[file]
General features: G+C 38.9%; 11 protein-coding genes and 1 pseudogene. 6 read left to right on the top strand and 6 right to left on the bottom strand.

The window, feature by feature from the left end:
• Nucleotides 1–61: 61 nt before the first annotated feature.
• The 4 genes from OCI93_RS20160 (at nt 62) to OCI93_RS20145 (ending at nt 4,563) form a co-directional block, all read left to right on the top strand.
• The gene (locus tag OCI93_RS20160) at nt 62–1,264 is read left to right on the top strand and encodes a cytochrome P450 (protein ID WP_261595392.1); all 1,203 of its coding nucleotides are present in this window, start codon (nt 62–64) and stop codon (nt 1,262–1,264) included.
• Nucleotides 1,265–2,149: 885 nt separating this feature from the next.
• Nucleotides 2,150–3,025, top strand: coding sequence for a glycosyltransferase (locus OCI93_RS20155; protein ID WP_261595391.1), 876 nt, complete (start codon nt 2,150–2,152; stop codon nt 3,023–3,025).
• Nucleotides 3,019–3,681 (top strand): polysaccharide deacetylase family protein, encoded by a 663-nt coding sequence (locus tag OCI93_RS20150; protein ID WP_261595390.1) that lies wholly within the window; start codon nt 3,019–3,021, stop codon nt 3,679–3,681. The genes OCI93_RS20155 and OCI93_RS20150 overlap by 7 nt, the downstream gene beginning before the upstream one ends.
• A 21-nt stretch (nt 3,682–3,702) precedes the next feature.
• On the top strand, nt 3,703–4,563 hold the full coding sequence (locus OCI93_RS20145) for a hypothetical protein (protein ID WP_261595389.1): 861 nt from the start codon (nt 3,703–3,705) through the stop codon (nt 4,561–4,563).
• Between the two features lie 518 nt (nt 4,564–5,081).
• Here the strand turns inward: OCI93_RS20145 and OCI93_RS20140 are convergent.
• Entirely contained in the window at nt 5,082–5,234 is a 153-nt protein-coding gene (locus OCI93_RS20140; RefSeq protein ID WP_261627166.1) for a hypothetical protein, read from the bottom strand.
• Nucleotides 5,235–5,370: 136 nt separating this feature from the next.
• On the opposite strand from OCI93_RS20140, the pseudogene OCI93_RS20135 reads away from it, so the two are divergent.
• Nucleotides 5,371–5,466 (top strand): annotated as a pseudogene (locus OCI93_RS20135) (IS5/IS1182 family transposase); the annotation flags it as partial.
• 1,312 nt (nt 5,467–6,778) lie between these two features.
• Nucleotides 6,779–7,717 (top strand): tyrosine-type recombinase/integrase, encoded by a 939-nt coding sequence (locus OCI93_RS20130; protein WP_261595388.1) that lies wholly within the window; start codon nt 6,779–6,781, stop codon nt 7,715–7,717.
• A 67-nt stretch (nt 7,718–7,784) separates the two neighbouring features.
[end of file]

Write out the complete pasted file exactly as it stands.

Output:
General features: G+C 38.9%; 11 protein-coding genes and 1 pseudogene. 6 read left to right on the top strand and 6 right to left on the bottom strand.

The window, feature by feature from the left end:
• Nucleotides 1–61: 61 nt before the first annotated feature.
• The 4 genes from OCI93_RS20160 (at nt 62) to OCI93_RS20145 (ending at nt 4,563) form a co-directional block, all read left to right on the top strand.
• The gene (locus tag OCI93_RS20160) at nt 62–1,264 is read left to right on the top strand and encodes a cytochrome P450 (protein ID WP_261595392.1); all 1,203 of its coding nucleotides are present in this window, start codon (nt 62–64) and stop codon (nt 1,262–1,264) included.
• Nucleotides 1,265–2,149: 885 nt separating this feature from the next.
• Nucleotides 2,150–3,025, top strand: coding sequence for a glycosyltransferase (locus OCI93_RS20155; protein ID WP_261595391.1), 876 nt, complete (start codon nt 2,150–2,152; stop codon nt 3,023–3,025).
• Nucleotides 3,019–3,681 (top strand): polysaccharide deacetylase family protein, encoded by a 663-nt coding sequence (locus tag OCI93_RS20150; protein ID WP_261595390.1) that lies wholly within the window; start codon nt 3,019–3,021, stop codon nt 3,679–3,681. The genes OCI93_RS20155 and OCI93_RS20150 overlap by 7 nt, the downstream gene beginning before the upstream one ends.
• A 21-nt stretch (nt 3,682–3,702) precedes the next feature.
• On the top strand, nt 3,703–4,563 hold the full coding sequence (locus OCI93_RS20145) for a hypothetical protein (protein ID WP_261595389.1): 861 nt from the start codon (nt 3,703–3,705) through the stop codon (nt 4,561–4,563).
• Between the two features lie 518 nt (nt 4,564–5,081).
• Here the strand turns inward: OCI93_RS20145 and OCI93_RS20140 are convergent.
• Entirely contained in the window at nt 5,082–5,234 is a 153-nt protein-coding gene (locus OCI93_RS20140; RefSeq protein ID WP_261627166.1) for a hypothetical protein, read from the bottom strand.
• Nucleotides 5,235–5,370: 136 nt separating this feature from the next.
• On the opposite strand from OCI93_RS20140, the pseudogene OCI93_RS20135 reads away from it, so the two are divergent.
• Nucleotides 5,371–5,466 (top strand): annotated as a pseudogene (locus OCI93_RS20135) (IS5/IS1182 family transposase); the annotation flags it as partial.
• 1,312 nt (nt 5,467–6,778) lie between these two features.
• Nucleotides 6,779–7,717 (top strand): tyrosine-type recombinase/integrase, encoded by a 939-nt coding sequence (locus OCI93_RS20130; protein WP_261595388.1) that lies wholly within the window; start codon nt 6,779–6,781, stop codon nt 7,715–7,717.
• A 67-nt stretch (nt 7,718–7,784) separates the two neighbouring features.